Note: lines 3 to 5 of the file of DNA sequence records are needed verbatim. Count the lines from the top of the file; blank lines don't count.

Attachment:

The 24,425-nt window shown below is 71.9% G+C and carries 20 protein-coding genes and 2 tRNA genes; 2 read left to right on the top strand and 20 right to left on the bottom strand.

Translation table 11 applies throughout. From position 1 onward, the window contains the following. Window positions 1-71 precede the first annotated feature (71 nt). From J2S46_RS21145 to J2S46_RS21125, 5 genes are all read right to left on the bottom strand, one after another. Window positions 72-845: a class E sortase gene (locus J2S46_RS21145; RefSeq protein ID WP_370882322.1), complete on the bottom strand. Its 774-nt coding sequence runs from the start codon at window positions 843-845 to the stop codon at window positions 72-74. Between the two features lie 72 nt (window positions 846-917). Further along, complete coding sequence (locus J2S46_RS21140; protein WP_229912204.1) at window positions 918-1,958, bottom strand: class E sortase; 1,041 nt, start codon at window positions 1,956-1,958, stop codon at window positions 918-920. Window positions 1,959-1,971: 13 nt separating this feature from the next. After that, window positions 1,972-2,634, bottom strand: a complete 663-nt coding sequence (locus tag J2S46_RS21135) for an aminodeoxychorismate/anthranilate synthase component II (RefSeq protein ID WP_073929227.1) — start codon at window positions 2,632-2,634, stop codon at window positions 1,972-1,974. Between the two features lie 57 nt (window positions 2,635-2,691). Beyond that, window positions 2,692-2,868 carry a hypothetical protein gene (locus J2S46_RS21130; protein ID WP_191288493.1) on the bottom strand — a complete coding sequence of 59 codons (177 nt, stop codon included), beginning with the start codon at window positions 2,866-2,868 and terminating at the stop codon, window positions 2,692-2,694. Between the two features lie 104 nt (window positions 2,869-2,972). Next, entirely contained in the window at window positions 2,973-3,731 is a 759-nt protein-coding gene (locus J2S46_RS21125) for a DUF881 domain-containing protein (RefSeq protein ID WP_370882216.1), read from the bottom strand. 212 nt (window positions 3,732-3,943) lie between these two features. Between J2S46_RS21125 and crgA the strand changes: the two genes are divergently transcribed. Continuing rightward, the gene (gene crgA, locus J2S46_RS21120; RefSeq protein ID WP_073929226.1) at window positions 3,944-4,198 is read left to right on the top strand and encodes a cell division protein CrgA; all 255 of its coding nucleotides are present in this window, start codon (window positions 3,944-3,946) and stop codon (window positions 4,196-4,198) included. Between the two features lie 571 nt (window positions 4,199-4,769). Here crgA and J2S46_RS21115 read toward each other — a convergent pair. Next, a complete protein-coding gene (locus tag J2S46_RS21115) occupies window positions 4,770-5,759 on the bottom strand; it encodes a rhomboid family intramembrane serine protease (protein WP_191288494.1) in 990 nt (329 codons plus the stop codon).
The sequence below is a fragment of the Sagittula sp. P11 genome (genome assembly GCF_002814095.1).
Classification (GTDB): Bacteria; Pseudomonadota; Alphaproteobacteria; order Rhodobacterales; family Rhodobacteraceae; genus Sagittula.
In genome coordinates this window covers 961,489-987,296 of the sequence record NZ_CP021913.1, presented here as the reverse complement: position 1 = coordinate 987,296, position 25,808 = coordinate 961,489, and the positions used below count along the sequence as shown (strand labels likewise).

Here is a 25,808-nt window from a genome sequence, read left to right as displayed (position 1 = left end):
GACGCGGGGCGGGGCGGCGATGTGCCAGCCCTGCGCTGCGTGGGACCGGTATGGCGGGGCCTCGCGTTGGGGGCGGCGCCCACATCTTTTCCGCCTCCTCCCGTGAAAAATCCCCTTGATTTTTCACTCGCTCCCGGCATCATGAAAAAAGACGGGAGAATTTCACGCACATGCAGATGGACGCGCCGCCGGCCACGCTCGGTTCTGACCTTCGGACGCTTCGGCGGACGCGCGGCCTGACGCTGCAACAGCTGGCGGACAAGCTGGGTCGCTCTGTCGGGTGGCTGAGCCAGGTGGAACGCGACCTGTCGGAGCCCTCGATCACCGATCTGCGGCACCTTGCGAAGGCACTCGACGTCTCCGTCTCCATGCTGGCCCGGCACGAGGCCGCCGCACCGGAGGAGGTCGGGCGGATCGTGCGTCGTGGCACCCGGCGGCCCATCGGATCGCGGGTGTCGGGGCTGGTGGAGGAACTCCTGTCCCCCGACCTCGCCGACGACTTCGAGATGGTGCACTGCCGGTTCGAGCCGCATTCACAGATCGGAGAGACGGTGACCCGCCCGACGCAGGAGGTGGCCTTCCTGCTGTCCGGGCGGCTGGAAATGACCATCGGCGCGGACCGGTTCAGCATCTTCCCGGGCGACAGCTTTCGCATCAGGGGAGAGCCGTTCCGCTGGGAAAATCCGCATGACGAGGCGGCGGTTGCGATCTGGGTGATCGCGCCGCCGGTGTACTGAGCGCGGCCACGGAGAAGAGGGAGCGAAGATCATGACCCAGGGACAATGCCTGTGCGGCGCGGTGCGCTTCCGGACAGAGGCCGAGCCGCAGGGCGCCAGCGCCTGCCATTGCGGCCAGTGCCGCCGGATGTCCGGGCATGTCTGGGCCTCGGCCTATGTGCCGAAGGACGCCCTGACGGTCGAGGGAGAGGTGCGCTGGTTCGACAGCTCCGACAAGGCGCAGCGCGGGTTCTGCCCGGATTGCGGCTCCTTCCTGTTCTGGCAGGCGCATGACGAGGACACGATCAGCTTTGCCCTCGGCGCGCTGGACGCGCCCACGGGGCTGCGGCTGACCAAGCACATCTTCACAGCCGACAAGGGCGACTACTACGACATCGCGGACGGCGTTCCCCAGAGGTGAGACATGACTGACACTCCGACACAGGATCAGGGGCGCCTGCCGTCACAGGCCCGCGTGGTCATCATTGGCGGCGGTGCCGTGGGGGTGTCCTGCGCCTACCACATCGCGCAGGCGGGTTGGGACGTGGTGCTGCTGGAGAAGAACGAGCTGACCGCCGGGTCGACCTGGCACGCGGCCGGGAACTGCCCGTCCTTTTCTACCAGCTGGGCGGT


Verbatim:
The sequence below is a fragment of the Sagittula sp. P11 genome (genome assembly GCF_002814095.1).
Classification (GTDB): Bacteria; Pseudomonadota; Alphaproteobacteria; order Rhodobacterales; family Rhodobacteraceae; genus Sagittula.
In genome coordinates this window covers 961,489-987,296 of the sequence record NZ_CP021913.1, presented here as the reverse complement: position 1 = coordinate 987,296, position 25,808 = coordinate 961,489, and the positions used below count along the sequence as shown (strand labels likewise).